America's heartland conjures an image of agricultural expanse and bounty, which seems entirely fitting in the context of one of the Midwest League's youngest pitching staffs.
But they're not growing crops exclusively in Cedar Rapids, Iowa. With the prospects the Angels have stationed there, in their low Class A outpost, the city stands to produce its share of pitching prospects, too. According to calculations by Baseball-Reference, the Kernels pitching staff averages 21.2 years in age, the third youngest staff in the MWL, just a hair behind Lake County (Indians) and Burlington (Royals) at 21.1.
Cedar Rapids boasts six capable starters who in the aggregate have compiled an ERA of 2.30 over 66 2/3 innings, while striking out 64 batters and allowing two home runs. The staff does not lack for diversity, either. Of the six, three are righthanded and three are lefties. Two attended four-year universities; one a junior college; one a Southern California high school; and of the international hurlers, one is Dominican and one hails from Venezuela.
Angels roving pitching instructor Kernan Ronan was gracious enough to provide his thoughts on the promising sextet in a recent interview. To find a group of Halos hopefuls so talented as this crew, Ronan referenced the 2006 edition of the Kernels, which featured the late Nick Adenhart as well as Stephen Marek, Tommy Mendoza and Bobby Mosebach.
Let's tackle the pitchers in alphabetical order:
Orangel Arenas, rhp, age 21
Signed out of Venezuela, 2007
Early output: 2 starts, 3.27 ERA, 2.14 G/F, 8-3 K-BB in 11 IP
"He ranges from 90-95 mph with a plus sinker and a nice slider. He's a strike thrower. I like him quite a bit. It only seems like he came out of nowhere, but he started for (Rookie-level) Orem last season. The big things for him this year are fastball command and consistency with the slider. Like a lot of young guys, we're trying to get him to use his changeup."
Pat Corbin, lhp, age 20
Second-round pick from Chipola (Fla.) JC, 2009
Early output: 2 starts, 2.08 ERA, 1.70 G/F, 7-3 K-BB in 13 IP
"His first start was great, very efficient—68 pitches to complete six innings. He showed that he would throw the ball over the plate, and I'm very encouraged by that. He has an average fastball—it's above-average at times—and a nice slider. He made strides with his changeup last season, but we want to continue to see it more. We (temporarily) took away his breaking ball during instructional league to help him focus on the changeup."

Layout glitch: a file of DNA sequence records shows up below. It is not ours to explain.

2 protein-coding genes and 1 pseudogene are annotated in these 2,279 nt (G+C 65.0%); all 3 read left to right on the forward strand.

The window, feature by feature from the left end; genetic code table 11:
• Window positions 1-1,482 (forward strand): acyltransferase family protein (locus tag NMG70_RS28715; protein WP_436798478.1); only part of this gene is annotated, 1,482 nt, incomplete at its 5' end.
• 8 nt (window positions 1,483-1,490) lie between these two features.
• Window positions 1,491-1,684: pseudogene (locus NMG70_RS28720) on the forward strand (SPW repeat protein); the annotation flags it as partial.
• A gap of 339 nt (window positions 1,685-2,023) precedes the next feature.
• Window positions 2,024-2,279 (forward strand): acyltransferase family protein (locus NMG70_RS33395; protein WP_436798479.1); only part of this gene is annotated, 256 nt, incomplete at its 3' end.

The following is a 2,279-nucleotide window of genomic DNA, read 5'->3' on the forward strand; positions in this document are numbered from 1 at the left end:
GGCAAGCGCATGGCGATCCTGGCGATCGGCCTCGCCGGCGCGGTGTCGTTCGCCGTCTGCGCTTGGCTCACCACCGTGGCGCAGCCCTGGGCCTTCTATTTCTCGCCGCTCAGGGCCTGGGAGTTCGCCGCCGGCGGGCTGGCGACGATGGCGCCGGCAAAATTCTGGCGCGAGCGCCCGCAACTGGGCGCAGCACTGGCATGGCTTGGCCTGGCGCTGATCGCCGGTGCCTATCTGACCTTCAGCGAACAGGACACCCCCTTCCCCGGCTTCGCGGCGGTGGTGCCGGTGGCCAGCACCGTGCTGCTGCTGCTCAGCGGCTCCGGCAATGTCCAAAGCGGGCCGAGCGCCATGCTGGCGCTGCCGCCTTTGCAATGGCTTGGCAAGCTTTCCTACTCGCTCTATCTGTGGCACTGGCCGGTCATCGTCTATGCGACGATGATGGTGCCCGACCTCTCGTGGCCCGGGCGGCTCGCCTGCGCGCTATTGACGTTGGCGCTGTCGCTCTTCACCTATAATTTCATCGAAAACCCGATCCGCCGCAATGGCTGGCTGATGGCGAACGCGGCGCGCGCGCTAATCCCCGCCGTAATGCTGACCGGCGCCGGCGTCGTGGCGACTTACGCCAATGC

Tyler Kehrer, lhp, age 22
Supplemental first-round pick from Eastern Illinois, 2009
Early output: 1 start, 1 relief outing, 4.76 ERA, 2.25 G/F, 4-6 K-BB in 5 2/3 IP
"We have six good starters, so we're going to piggyback Kehrer with (Tyler) Skaggs. We want them to start clean innings. (Kehrer's) first outing was the best I've seen from him. He was very confident, and I thought the (his fastball and breaking ball) came out of his hand well. He was aggressive, with good poise in a 1-0 game. Even when he hit a batter, he didn't let that bother him. (He struck out three batters in three innings, inducing five groundouts of six outs in play.)"
Fabio Martinez, rhp, age 20
Signed out of Dominican Republic, 2007
Early output: 2 starts, 1 relief outing, 3.38 ERA, 1.29 G/F, 16-9 K-BB in 10 2/3 IP
"His delivery can be slow in the beginning, and then he gets on it at the end. We've talked about better flow, rhythm and direction to the plate. For him, it's just about throwing the ball over the plate. He's got electric stuff—a mid-90s fastball and a slider that has always been good. It's just about the tendency to overthrow. When he does, he pulls off and the pitch sails up and to his arm side."
Garrett Richards, rhp, age 21
Supplemental first-round pick from Oklahoma, 2009
Early output: 3 starts, 1.10 ERA, 1.17 G/F, 20-8 K-BB in 16 1/3 IP